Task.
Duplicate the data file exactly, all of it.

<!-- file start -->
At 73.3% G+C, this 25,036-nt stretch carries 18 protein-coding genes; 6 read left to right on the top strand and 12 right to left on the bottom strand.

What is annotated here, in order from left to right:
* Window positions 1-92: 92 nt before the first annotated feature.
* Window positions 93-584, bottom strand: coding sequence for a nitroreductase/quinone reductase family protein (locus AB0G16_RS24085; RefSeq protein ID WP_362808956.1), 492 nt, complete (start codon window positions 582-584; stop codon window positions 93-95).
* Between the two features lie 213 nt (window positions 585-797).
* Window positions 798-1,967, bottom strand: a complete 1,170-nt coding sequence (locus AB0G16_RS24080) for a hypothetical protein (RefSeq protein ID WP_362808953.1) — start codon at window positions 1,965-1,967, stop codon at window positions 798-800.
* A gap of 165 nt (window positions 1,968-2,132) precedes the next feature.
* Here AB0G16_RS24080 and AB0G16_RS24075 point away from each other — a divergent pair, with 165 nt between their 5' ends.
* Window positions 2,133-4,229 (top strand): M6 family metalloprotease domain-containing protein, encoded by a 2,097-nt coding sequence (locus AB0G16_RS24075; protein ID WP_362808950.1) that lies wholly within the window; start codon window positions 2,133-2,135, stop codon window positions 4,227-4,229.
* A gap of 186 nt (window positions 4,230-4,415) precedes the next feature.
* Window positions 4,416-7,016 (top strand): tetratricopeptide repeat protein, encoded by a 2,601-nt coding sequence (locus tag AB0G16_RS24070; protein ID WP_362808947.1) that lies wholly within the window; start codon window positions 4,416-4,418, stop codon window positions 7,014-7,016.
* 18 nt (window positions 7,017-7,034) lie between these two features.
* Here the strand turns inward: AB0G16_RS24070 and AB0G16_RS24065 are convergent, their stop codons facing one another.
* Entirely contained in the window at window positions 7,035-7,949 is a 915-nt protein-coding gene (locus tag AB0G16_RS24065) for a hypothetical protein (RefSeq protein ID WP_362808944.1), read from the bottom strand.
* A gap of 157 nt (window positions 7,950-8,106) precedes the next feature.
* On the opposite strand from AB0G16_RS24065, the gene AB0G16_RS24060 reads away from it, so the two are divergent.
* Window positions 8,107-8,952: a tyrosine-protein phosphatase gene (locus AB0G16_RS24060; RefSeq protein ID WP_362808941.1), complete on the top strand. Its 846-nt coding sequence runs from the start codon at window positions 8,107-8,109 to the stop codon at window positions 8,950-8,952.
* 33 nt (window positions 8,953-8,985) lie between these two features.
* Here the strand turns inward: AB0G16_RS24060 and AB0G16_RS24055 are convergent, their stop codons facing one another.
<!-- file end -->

At 73.3% G+C, this 25,036-nt stretch carries 18 protein-coding genes; 6 read left to right on the top strand and 12 right to left on the bottom strand.

What is annotated here, in order from left to right:
* Window positions 1-92: 92 nt before the first annotated feature.
* Window positions 93-584, bottom strand: coding sequence for a nitroreductase/quinone reductase family protein (locus AB0G16_RS24085; RefSeq protein ID WP_362808956.1), 492 nt, complete (start codon window positions 582-584; stop codon window positions 93-95).
* Between the two features lie 213 nt (window positions 585-797).
* Window positions 798-1,967, bottom strand: a complete 1,170-nt coding sequence (locus AB0G16_RS24080) for a hypothetical protein (RefSeq protein ID WP_362808953.1) — start codon at window positions 1,965-1,967, stop codon at window positions 798-800.
* A gap of 165 nt (window positions 1,968-2,132) precedes the next feature.
* Here AB0G16_RS24080 and AB0G16_RS24075 point away from each other — a divergent pair, with 165 nt between their 5' ends.
* Window positions 2,133-4,229 (top strand): M6 family metalloprotease domain-containing protein, encoded by a 2,097-nt coding sequence (locus AB0G16_RS24075; protein ID WP_362808950.1) that lies wholly within the window; start codon window positions 2,133-2,135, stop codon window positions 4,227-4,229.
* A gap of 186 nt (window positions 4,230-4,415) precedes the next feature.
* Window positions 4,416-7,016 (top strand): tetratricopeptide repeat protein, encoded by a 2,601-nt coding sequence (locus tag AB0G16_RS24070; protein ID WP_362808947.1) that lies wholly within the window; start codon window positions 4,416-4,418, stop codon window positions 7,014-7,016.
* 18 nt (window positions 7,017-7,034) lie between these two features.
* Here the strand turns inward: AB0G16_RS24070 and AB0G16_RS24065 are convergent, their stop codons facing one another.
* Entirely contained in the window at window positions 7,035-7,949 is a 915-nt protein-coding gene (locus tag AB0G16_RS24065) for a hypothetical protein (RefSeq protein ID WP_362808944.1), read from the bottom strand.
* A gap of 157 nt (window positions 7,950-8,106) precedes the next feature.
* On the opposite strand from AB0G16_RS24065, the gene AB0G16_RS24060 reads away from it, so the two are divergent.
* Window positions 8,107-8,952: a tyrosine-protein phosphatase gene (locus AB0G16_RS24060; RefSeq protein ID WP_362808941.1), complete on the top strand. Its 846-nt coding sequence runs from the start codon at window positions 8,107-8,109 to the stop codon at window positions 8,950-8,952.
* 33 nt (window positions 8,953-8,985) lie between these two features.
* Here the strand turns inward: AB0G16_RS24060 and AB0G16_RS24055 are convergent, their stop codons facing one another.